Spreading the word about HIV/AIDS
February 7th, 2012
Omaha, NE – Community organizations are hosting a town hall forum on the impact of HIV/AIDS on African Americans in Omaha today. It’s part of a nationwide effort to raise awareness of the disease, and its disproportionate impact on African Americans.
Sherri Nared works as an HIV Prevention Specialist for the Douglas County Health Department. She is helping to organize the forum, which is set to take place Tuesday night, marking National Black HIV/AIDS Awareness Day. “There is a saying in our community: ‘I am my brother’s keeper.’ So it’s our responsibility to keep the community safe.”
“For instance, if I have information about HIV and AIDS that I need to share, to make sure that my brother or sister does not get (the disease),” Nared said, “it’s my responsibility to educate them.”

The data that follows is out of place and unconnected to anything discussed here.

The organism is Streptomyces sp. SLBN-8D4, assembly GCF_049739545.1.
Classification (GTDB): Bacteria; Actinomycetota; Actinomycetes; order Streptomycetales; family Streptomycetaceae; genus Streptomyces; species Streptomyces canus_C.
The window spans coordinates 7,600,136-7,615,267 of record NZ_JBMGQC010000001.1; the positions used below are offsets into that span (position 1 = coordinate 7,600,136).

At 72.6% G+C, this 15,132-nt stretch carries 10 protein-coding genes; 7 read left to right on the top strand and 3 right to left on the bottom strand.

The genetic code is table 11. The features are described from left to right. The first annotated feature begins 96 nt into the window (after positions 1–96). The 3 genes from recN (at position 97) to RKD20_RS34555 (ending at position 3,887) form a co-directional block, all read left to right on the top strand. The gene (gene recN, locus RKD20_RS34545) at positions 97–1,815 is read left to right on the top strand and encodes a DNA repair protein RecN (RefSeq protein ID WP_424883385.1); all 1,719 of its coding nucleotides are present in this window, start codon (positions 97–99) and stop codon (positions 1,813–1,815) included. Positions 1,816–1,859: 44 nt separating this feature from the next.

Black people are disproportionately impacted by HIV and AIDS. According to figures provided by Nared, HIV is the third leading cause of death among blacks between the ages of 35 and 44, and the ninth leading cause of death among black people of all ages.
The number of new infections has been declining slowly over the last few years. But Nared said events like these are necessary to encourage black people to get educated, test and treated.
“There is such a stigma behind being HIV positive that the black community does not talk about it,” Nared said. “Because if we talk about it, that may seem like one of us has it. It’s a negative stigma. We are trying to change that.”
Tonight’s event will include several skits and sessions of poetry as well as testimony from someone who was diagnosed with HIV in the past six months. It’s set to take place from 5:30 – 7:30pm at Love’s Jazz and Art Museum in North Omaha.
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